For enterprises seeking to escape the challenges of managing and maintaining tape backup architectures, disk-to-disk backup has been nothing short of a godsend. By replacing tape with disk for nightly backups and relegating tape to a long-term archival role, organizations of all sizes can shrink backup windows and provide near-instantaneous restores. While simple direct-attached storage may fit the bill for smaller organizations, larger enterprises wrestling with the task of protecting terabytes of data find themselves looking for functionality that plain old disk can't provide.
That's where deduplicating backup appliances really shine. While there are a number of well-known vendors with very strong product offerings in this space (EMC Data Domain and Quantum, to name two), ExaGrid's unique scale-out grid architecture and truly refreshing support model set it apart from the pack and place it in a class of its own.
To say that deduplication technology is "hot" is something of an understatement. With rapidly growing mountains of data, leveraging dedupe in backup (if not primary storage) has almost become a necessity. However, as sexy as deduplication tech may be, it's reached a point where the major dedupe vendors are, by and large, getting the same data reduction results from their deduplication engines. Today the differences reside mainly in the impact the deduplication engine has on backup and restore performance and how well the solution scales as backup data inexorably grows. This is where ExaGrid has chosen to invest the bulk of its R&D.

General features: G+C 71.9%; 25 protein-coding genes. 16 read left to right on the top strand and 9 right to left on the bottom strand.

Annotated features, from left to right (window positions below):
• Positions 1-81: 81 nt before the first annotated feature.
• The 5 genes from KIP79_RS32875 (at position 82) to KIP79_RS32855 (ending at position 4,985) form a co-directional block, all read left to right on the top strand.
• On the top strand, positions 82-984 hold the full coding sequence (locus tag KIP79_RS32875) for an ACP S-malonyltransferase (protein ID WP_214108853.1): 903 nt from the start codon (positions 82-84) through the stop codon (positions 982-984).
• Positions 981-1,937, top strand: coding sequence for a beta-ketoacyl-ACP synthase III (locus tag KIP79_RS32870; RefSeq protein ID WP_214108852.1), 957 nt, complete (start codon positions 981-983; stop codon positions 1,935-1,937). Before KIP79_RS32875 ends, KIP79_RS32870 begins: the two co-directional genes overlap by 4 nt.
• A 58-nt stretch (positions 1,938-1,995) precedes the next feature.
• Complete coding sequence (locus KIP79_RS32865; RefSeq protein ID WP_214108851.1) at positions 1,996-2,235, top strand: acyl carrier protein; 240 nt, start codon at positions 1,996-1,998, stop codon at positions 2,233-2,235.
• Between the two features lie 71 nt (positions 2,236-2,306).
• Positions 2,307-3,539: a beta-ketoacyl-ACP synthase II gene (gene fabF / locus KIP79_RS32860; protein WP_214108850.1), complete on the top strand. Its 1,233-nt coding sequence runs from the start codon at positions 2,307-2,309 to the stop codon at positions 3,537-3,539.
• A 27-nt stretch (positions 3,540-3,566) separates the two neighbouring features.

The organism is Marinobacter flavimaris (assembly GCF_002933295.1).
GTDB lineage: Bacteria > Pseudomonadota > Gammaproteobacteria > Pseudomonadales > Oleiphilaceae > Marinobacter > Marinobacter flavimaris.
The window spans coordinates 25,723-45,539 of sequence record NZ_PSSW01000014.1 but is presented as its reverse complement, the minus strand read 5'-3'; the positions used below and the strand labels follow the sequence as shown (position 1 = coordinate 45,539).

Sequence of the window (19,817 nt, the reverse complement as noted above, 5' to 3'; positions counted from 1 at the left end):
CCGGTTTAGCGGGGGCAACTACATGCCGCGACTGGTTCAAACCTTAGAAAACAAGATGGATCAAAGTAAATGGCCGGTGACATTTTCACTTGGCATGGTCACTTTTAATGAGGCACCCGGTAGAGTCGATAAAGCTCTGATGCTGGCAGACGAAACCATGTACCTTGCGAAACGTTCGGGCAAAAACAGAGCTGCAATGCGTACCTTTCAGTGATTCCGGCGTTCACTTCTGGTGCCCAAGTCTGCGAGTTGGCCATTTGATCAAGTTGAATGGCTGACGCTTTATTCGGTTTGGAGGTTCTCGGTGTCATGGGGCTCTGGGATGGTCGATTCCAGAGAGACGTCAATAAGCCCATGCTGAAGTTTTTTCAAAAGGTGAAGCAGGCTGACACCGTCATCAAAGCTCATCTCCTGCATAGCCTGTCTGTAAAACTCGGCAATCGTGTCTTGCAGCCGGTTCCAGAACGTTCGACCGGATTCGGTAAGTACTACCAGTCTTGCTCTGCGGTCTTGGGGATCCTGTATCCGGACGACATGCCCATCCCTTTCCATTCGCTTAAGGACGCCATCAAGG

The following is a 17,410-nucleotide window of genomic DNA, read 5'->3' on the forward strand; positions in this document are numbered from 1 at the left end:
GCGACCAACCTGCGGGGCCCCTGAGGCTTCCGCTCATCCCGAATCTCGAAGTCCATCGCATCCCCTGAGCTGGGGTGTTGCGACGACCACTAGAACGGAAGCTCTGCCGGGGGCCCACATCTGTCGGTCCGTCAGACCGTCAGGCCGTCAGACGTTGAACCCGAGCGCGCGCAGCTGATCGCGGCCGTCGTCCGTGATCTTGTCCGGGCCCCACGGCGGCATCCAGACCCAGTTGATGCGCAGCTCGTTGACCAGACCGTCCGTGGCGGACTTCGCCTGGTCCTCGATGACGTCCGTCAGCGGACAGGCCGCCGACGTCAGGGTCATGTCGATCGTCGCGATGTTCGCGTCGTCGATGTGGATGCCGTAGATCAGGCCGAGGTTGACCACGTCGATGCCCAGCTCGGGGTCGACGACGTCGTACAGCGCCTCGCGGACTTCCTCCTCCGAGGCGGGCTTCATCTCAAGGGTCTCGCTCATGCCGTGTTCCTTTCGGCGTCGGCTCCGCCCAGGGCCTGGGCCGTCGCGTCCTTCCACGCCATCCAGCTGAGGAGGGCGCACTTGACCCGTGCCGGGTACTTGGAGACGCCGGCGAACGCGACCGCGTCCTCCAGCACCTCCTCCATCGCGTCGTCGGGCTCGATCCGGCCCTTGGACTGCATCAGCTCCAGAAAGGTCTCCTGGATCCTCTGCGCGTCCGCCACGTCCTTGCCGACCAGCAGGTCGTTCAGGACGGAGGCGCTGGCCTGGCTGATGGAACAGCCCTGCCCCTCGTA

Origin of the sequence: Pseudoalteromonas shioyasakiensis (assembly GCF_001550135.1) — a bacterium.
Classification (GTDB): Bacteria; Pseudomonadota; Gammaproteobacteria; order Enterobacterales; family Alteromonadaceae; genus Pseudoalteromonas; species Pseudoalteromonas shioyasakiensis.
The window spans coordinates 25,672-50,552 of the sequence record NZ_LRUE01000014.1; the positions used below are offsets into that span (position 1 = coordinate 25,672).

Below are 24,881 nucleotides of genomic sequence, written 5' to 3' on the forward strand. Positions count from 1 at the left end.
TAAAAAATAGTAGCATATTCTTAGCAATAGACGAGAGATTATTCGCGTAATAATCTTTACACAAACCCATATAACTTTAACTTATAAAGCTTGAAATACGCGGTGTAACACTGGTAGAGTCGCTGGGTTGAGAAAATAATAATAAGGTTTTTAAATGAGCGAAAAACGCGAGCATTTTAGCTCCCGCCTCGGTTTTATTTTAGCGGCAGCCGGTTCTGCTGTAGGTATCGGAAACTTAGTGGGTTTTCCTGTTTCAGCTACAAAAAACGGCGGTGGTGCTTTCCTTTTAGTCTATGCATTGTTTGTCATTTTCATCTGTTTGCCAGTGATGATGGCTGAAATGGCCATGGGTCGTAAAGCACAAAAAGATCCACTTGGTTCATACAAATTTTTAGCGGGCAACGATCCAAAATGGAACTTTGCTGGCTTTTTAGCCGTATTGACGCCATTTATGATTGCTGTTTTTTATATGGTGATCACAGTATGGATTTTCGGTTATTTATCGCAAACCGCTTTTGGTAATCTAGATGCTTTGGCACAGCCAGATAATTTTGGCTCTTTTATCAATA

Scale-out vs. scale-up
First, the ExaGrid EX series uses a scale-out grid architecture versus the scale-up architectures adopted by many of its rivals. That architecture allows you to combine multiple EX-series appliances -- each equipped with dedupe and network capacity matched to its storage capacity -- into a linearly scalable grid. This is important because it handily deals with the one true constant of any storage architecture today: rampant growth.
Because scale-up architectures are typically dependent on static controller resources that are sized when the system is initially purchased, an unexpected spate of growth might force you to replace those (often very expensive) controller resources well ahead of when you might have expected. With ExaGrid's scale-out approach, you simply add another appliance to the grid and scale your storage capacity and backup performance at the same time. It's about as close to pay-as-you-go as you'll get this side of the cloud.
However, it turns out that's not the only upside to post-process dedupe. Most inline deduplication solutions store the first full backup as the "reference" copy. As subsequent backups are performed, the data shared between those backups and the original reference copy don't need to be stored but instead are referenced back to the original copy (a technique called backward-referencing). This is perfectly efficient from a backup perspective and actually serves to decrease the number of disk writes required. But what's good for backups is bad for restores. During a restore of the most recent backup (generally the one most people want when performing a restore), the appliance is forced to "rehydrate" that backup from its most deduplicated form -- again placing a very heavy load on the controller resources.